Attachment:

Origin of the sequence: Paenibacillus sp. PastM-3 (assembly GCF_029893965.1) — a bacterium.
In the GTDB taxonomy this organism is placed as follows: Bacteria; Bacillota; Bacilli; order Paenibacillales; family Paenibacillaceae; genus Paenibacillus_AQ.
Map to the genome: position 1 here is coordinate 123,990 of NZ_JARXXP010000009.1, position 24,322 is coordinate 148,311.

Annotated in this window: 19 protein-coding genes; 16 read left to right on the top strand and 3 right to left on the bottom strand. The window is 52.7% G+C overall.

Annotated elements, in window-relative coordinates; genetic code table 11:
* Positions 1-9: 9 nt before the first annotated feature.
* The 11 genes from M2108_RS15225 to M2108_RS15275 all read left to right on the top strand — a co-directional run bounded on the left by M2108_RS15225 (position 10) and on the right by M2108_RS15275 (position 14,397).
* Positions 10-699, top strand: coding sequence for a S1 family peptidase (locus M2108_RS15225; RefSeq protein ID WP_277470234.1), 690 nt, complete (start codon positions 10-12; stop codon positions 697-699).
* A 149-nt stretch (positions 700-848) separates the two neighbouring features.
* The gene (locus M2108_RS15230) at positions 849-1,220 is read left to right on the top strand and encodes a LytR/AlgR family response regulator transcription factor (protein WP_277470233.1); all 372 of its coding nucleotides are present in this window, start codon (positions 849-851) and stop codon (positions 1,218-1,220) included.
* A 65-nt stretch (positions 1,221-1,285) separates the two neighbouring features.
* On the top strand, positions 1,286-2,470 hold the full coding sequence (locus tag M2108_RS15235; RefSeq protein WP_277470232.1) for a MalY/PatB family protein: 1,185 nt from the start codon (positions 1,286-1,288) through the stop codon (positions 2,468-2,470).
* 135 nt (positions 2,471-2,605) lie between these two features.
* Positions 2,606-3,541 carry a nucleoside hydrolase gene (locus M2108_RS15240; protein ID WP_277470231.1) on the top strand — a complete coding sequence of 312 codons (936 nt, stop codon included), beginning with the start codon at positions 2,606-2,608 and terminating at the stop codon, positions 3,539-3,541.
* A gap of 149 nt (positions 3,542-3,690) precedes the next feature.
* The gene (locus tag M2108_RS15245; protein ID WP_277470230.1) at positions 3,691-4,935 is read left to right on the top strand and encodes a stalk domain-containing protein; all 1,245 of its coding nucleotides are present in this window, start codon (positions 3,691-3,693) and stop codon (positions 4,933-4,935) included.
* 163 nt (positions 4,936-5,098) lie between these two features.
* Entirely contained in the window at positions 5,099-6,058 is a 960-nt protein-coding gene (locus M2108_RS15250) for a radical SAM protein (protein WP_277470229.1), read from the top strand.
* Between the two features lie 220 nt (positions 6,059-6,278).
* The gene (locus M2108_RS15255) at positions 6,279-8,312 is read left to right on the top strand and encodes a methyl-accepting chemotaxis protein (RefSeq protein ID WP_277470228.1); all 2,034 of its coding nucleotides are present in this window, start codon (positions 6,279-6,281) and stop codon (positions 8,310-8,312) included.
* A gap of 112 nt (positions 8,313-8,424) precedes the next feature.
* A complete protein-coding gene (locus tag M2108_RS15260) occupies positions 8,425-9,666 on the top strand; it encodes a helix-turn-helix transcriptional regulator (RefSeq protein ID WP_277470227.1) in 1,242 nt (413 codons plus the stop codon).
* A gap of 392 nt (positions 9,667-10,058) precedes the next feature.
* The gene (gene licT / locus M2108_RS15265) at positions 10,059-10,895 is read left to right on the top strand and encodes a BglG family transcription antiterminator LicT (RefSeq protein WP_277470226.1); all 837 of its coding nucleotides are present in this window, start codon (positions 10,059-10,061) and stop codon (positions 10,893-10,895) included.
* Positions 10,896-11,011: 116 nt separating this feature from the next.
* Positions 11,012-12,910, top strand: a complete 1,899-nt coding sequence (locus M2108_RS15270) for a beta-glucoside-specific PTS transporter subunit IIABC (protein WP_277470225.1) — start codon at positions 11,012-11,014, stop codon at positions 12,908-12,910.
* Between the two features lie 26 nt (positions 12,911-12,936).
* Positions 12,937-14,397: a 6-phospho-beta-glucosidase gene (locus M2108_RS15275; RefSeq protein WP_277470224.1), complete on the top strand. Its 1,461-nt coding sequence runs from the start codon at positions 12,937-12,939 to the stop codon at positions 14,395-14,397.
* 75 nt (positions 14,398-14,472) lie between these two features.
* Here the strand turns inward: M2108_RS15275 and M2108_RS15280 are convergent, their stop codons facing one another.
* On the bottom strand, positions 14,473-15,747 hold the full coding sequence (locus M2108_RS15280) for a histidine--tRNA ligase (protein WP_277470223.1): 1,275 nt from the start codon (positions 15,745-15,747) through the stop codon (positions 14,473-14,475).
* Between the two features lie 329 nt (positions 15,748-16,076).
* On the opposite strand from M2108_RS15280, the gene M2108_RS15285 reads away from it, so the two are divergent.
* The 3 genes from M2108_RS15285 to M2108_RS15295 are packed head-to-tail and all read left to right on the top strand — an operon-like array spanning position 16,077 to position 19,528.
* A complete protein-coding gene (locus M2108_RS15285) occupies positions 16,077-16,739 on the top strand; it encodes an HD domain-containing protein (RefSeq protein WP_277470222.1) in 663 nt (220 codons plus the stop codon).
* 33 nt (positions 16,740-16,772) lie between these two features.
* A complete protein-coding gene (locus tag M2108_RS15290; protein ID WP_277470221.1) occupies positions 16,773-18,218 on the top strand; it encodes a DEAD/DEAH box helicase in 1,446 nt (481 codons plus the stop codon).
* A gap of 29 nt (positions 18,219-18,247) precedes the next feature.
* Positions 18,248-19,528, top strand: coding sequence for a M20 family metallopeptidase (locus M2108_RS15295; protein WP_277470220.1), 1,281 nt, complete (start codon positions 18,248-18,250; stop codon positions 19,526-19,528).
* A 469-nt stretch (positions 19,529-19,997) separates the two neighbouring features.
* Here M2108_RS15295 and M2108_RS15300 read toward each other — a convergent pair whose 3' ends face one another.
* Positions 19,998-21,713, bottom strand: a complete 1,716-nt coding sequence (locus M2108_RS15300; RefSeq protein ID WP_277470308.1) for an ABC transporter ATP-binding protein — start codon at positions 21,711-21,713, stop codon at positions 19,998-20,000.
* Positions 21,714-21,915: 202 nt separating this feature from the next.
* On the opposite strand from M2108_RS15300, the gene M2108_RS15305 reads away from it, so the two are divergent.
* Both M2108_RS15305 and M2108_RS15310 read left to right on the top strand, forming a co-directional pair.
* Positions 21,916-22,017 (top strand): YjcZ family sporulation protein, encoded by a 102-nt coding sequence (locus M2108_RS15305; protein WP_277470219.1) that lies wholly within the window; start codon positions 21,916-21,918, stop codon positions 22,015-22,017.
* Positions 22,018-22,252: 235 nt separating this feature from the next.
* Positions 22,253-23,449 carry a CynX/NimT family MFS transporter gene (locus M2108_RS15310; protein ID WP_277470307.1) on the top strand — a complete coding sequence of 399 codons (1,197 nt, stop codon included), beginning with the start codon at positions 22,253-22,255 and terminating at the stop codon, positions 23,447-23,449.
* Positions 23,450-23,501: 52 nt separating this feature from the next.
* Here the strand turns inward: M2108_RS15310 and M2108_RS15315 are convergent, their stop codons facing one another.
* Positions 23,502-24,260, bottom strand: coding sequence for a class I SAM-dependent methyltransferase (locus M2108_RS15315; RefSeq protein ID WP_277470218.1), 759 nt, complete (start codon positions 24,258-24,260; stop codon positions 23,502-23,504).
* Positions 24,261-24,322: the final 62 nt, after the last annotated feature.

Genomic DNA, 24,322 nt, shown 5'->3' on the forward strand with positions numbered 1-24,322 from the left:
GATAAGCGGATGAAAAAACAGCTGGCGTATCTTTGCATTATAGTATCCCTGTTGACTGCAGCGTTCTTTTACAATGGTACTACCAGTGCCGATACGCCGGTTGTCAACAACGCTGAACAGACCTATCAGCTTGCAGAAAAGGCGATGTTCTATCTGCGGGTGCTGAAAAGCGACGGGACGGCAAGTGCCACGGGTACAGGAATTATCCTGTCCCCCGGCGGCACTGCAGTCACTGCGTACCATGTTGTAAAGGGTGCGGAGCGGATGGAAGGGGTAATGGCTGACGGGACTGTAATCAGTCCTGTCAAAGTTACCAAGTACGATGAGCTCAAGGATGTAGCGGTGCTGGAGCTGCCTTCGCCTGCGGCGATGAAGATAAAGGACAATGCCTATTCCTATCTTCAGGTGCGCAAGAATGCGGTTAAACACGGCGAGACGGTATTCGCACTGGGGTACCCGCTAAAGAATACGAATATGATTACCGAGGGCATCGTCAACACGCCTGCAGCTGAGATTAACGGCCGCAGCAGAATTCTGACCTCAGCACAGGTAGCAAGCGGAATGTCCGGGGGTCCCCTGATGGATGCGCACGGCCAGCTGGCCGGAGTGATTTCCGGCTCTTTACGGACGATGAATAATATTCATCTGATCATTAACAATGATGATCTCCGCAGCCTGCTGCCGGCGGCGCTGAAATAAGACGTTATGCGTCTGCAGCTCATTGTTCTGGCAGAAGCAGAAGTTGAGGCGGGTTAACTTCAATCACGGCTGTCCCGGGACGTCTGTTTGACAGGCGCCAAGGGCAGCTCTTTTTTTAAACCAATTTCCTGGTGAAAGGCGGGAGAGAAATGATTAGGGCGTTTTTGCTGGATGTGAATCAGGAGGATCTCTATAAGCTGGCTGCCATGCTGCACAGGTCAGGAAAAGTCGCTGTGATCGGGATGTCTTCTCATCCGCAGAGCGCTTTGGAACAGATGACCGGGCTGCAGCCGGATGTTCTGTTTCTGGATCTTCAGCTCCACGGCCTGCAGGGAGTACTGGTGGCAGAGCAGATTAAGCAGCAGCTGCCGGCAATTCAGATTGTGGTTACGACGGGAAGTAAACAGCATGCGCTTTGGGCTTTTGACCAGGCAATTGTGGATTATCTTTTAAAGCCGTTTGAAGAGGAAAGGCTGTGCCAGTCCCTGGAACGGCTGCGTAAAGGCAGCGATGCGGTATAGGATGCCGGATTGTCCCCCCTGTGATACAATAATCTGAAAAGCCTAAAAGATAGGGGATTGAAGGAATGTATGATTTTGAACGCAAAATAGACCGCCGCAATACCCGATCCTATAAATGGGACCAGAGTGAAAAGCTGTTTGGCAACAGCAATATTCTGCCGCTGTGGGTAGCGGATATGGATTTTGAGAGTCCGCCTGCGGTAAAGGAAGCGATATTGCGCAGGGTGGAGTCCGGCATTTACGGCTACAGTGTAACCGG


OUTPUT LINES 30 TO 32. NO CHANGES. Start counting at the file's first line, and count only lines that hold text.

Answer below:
* Here the strand turns inward: M2108_RS15275 and M2108_RS15280 are convergent, their stop codons facing one another.
* On the bottom strand, positions 14,473-15,747 hold the full coding sequence (locus M2108_RS15280) for a histidine--tRNA ligase (protein WP_277470223.1): 1,275 nt from the start codon (positions 15,745-15,747) through the stop codon (positions 14,473-14,475).
* Between the two features lie 329 nt (positions 15,748-16,076).